For fifteen consecutive years, identity theft has remained one of the top consumer complaints in the United States. An estimated 15 million identities are obtained and fraudulently used in the United States each year resulting in over $50 billion in losses*.

As a top investigative agency in Los Angeles, Keystone Investigative Services, Inc. gets calls about this topic often. The most effective way to respond to personal information stolen or its unauthorized use is for the victim to face the issue head on. The victim is the primary individual who will be able to restore their identity and take measures to correct damage done by the thief.

According to the Federal Trade Commission (FTC), there are certain steps one should take in order to limit the potential damage.

  1. Contact the fraud departments of the companies where you know the fraud occurred. Explain that someone has stolen your identity and ask them to close or freeze your account to prevent any new charges. Change your PINS, passwords, and logins.
  2. Next, contact one of the following three credit bureaus:

Placing a fraud alert makes it more difficult for someone to open new accounts with your information.

  1. A credit report should be obtained immediately through a trusted site such as https://www.annualcreditreport.com/index.action or by calling 1-877-322-8228.  Carefully review your credit report for any information you do not recognize.
  2. When reporting identity theft to the FTC, complete the online complaint form at https://www.ftccomplaintassistant.gov/#crnt&panel1-1. Provide as many details as possible. With this information, the FTC will create your Identity Theft Affidavit. Immediately print and save your FTC Identity Theft Affidavit, as you will no longer be able to access and obtain it once you leave the page. Reports or updates to your affidavit can also be filed by calling 1-877-438-4338.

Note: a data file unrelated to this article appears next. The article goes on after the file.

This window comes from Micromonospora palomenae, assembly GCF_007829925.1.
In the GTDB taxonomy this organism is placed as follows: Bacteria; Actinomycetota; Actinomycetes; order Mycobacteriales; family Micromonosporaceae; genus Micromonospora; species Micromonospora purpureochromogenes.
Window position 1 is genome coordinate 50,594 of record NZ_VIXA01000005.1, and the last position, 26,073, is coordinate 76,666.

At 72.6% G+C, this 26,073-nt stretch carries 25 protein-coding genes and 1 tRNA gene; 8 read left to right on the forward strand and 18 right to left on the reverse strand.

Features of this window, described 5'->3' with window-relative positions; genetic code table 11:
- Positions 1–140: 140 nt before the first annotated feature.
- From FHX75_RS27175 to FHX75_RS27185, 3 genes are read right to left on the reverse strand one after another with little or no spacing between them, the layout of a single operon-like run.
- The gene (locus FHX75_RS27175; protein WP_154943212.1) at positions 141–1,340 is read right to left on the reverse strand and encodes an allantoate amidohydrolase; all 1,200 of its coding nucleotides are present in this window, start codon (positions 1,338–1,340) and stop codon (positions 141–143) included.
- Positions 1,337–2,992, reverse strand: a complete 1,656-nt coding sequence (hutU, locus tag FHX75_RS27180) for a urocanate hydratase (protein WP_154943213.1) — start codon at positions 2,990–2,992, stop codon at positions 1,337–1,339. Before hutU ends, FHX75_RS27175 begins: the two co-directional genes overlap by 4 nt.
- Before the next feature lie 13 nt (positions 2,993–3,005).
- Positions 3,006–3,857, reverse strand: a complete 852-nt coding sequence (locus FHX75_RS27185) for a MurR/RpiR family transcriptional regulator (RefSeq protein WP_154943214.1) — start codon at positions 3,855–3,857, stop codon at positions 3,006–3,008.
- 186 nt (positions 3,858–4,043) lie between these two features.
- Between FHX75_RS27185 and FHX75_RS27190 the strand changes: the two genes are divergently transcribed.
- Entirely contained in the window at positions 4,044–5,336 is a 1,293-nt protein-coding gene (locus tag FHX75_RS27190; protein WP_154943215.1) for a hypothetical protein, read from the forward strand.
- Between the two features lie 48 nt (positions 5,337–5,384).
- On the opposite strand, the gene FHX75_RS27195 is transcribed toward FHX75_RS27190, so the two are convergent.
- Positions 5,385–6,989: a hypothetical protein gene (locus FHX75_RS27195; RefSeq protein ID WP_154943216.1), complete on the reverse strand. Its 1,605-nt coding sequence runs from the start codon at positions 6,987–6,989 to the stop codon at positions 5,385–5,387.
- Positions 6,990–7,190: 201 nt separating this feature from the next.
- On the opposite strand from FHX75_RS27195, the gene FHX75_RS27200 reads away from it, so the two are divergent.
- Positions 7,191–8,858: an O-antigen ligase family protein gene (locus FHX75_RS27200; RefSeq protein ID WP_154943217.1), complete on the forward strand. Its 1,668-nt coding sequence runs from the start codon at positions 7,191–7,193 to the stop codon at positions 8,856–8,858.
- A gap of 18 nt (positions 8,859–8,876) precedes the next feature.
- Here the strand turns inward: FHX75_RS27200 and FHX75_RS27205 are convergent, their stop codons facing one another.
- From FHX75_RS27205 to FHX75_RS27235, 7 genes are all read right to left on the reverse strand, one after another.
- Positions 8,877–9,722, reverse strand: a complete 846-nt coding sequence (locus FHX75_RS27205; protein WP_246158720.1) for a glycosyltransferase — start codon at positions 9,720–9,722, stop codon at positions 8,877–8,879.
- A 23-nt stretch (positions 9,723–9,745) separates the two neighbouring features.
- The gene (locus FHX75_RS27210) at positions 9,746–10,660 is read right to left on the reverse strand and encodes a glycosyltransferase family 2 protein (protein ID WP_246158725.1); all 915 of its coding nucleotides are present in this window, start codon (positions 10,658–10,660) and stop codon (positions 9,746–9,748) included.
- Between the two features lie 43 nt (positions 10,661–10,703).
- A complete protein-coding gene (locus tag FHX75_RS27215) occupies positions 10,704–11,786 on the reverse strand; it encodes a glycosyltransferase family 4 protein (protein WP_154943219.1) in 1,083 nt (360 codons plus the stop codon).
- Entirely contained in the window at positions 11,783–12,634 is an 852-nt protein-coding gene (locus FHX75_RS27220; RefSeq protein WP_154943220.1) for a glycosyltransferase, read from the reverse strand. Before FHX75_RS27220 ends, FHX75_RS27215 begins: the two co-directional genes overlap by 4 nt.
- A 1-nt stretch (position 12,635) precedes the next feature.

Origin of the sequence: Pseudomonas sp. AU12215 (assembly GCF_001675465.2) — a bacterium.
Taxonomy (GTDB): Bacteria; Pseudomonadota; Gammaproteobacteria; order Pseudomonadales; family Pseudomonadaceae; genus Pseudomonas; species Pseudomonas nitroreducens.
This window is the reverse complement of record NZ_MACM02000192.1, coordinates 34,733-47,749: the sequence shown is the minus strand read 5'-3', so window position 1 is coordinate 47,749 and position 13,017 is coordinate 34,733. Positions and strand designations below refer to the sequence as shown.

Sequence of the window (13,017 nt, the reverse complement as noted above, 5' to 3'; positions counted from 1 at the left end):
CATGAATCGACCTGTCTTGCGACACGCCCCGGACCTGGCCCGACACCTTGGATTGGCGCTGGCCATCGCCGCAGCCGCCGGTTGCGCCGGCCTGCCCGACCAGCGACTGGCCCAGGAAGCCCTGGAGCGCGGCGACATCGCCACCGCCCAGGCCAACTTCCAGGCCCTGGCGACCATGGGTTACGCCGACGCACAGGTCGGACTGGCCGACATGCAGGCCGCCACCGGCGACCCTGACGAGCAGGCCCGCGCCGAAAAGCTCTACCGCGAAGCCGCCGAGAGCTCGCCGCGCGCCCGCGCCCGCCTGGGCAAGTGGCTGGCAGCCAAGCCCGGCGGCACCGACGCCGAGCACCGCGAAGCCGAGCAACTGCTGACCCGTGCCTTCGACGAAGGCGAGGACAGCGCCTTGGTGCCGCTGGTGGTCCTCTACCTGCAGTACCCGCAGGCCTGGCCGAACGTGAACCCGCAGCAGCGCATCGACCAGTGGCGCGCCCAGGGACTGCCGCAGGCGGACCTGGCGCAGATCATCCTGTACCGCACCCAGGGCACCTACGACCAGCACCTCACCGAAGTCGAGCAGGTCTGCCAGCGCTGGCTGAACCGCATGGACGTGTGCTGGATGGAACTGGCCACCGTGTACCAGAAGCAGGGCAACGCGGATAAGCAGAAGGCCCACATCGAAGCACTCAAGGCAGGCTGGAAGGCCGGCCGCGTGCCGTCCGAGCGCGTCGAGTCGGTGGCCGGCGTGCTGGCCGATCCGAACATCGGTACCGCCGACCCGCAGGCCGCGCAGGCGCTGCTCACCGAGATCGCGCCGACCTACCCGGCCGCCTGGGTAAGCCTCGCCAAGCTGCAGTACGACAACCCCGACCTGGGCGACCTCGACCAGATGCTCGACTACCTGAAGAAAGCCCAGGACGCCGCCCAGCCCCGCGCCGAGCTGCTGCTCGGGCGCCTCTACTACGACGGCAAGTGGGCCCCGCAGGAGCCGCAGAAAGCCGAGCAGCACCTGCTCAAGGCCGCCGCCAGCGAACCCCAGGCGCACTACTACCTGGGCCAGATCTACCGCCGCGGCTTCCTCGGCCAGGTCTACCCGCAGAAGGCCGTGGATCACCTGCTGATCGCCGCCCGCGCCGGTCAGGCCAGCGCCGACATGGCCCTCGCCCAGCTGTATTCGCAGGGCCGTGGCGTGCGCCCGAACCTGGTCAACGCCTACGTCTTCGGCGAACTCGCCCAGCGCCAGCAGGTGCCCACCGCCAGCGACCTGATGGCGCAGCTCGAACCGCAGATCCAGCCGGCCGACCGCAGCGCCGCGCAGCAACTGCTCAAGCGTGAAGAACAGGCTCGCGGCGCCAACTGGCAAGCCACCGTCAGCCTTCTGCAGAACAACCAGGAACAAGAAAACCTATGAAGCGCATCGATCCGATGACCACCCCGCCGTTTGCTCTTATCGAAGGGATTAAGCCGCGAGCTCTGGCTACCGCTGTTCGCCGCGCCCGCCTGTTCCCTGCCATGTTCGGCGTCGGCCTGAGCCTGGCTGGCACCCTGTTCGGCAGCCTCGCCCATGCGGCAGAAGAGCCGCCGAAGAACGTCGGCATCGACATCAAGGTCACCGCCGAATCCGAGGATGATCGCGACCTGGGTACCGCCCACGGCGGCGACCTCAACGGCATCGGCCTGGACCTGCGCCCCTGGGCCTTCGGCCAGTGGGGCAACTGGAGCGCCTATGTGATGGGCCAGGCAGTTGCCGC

3. File a report with your local police department. Go to your local police office with the following items:

Inform the police that someone has stolen your identity and that you need to file a report. Your local police department is required to file a report. If they appear hesitant to file a report, present them with the FTC’s Memo to Law Enforcement. Obtain a copy of the police report for your records. Combining your Identity Theft Affidavit with the Police Report makes up your Identity Theft Report.

  1. Now that you have an Identity Theft Report, call the fraud department of each business where you believe a new account was opened. Explain your situation and ask to close the account and for a letter confirming that the fraudulent account is not yours, nor are you responsible for it, and that it will be removed from your credit report. Depending on the business, they may have you send a copy of the Identity Theft Report or have you complete their special dispute form. Save the confirmation letter for your own records.
  2. Contact each of the three credit bureaus with a letter explaining your predicament, specifying which accounts or charges in your name came from identity theft. Note that you want them to remove (or block) this information. Be sure to include the following items with your letter:
  • A copy of your Identity Theft Report
  • Proof of your identity (name, address, and Social Security Number)

A sample letter is available to reference at https://www.identitytheft.gov/sample-letters/identity-theft-credit-bureau.html. Information regarding the three credit bureaus is listed below:

www.equifax.com
P.O. Box 105069
Atlanta, GA 30348
1-800-525-6285

www.experian.com
P.O. Box 9554
Allen, TX 75013
1-888-397-3742

www.transunion.com
P.O. Box 2000
Chester, PA 19022-2000
1-800-680-7289

Depending on the issue at hand and the severity, it may be beneficial to consider adding an extended fraud alert or freeze on your credit. A chart describing the benefits of an extended fraud alert or a credit freeze is available online at https://www.identitytheft.gov/. Additional steps may be necessary to prevent any further harm and are also listed on the aforementioned website.

Acting as promptly as possible will be beneficial but know that often it takes years before a stolen identity is discovered. By then quite a bit of damage could already be done. Therefore, prevention is your best safeguard. For more information on how to protect your identity, please check out articles by Keystone Investigative Services, Inc. at www.keystoneis.com

*information gathered from public and private sources

By Kelly Cory & Lisa Hamoui of Keystone Investigative Services, Inc.